The actors portraying Lennon, McCartney, and George Harrison (as well as the other members of the Quarrymen) performed some songs in the film, and a few of those songs are included on the soundtrack. Their largely unpolished feel actually works well for them, as The Quarrymen began as essentially a garage band.
Billed as the Nowhere Boys, the group faithfully recreates songs from the Quarrymen's set list such as "Raunchy" (the song Harrison used to audition for the band) and "Maggie Mae," (showing the influence of "skiffle," a then-popular conglomeration of rock, folk, blues, and jazz). They even record versions of "That'll Be the Day" and "In Spite of All the Danger" (The Quarrymen's first recordings), and "Hello Little Girl," the first song Lennon and McCartney wrote together. For the original versions of these songs, including their cover of "That'll Be the Day," check out The Beatles' Anthology 1.
Interestingly, the album also includes Lennon's "Mother" from his landmark John Lennon and the Plastic Ono Band. The soundtrack offers an alternate take, but the song still contains Lennon's anguish and conflicting emotions concerning his parents. Since the film portrays Lennon's strained relationships with his mother and Aunt Mimi, with whom he lived, it makes sense to include the track. When he practically screams "Mama don't go/Daddy come home," the listener can still feel the pain he experienced upon losing his mother at a young age (his mother, Julia, was run over by an off-duty cop in Liverpool). Almost 40 years later, Lennon's raw vocals and piercing lyrics still send shivers down the spine.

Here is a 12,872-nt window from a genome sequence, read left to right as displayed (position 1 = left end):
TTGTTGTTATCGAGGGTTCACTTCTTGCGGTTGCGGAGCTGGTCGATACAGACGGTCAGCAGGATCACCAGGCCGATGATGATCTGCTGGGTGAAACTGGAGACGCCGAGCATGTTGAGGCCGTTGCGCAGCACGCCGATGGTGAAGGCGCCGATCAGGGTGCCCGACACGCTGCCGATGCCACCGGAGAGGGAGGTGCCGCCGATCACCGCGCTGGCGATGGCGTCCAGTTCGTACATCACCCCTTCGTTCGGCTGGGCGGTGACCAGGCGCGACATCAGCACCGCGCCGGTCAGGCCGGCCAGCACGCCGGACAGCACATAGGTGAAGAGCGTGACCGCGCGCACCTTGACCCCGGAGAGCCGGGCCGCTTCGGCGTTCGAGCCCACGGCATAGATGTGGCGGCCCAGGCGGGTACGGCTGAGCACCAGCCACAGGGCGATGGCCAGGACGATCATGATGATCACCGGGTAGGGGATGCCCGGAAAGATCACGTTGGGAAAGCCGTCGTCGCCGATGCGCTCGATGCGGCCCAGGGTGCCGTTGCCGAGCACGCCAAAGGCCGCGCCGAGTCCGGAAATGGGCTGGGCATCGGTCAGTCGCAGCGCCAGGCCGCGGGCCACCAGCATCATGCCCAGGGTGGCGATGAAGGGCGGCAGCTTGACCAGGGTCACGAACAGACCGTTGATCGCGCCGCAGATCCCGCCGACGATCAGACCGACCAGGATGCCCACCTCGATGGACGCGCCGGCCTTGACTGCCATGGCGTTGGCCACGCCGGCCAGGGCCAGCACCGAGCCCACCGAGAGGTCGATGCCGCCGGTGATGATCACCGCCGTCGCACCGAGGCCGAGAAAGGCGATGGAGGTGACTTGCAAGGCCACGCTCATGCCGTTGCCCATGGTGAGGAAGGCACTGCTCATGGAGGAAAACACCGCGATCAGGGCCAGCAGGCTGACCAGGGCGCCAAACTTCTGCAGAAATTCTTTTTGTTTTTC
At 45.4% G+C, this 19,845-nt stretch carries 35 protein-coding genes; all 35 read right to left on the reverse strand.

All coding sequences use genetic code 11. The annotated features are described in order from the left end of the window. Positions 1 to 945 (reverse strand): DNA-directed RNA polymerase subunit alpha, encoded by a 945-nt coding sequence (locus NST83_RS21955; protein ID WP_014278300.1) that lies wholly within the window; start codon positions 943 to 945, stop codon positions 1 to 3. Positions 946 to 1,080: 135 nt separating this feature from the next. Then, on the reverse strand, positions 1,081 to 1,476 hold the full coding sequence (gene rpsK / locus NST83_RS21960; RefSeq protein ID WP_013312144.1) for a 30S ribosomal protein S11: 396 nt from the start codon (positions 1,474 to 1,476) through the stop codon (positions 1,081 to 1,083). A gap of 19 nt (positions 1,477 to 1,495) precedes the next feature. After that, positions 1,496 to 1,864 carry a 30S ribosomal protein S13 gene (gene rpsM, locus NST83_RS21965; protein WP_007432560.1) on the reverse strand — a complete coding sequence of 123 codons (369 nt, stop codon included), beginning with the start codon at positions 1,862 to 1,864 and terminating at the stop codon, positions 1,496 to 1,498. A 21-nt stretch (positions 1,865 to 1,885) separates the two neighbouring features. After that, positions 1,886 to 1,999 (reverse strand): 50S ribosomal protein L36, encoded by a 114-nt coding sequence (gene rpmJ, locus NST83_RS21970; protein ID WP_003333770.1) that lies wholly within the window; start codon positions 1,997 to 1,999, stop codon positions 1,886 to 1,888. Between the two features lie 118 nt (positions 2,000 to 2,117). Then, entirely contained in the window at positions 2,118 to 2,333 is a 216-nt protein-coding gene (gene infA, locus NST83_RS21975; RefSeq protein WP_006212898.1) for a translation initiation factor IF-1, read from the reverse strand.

While the Nowhere Boys covers are serviceable, it's the original 50s hits that stand out on the soundtrack. Anyone looking for an education in early rock—and to fully experience the rawness of the music—should add Nowhere Boy to their library. Some of the cuts are hard to find, and thus are conveniently compiled on this album. Don't miss the opportunity to not only learn about how The Beatles formed their music, but how 50s rock still sounds gritty and dangerous today.
For more information on Nowhere Boy, visit the film's official website.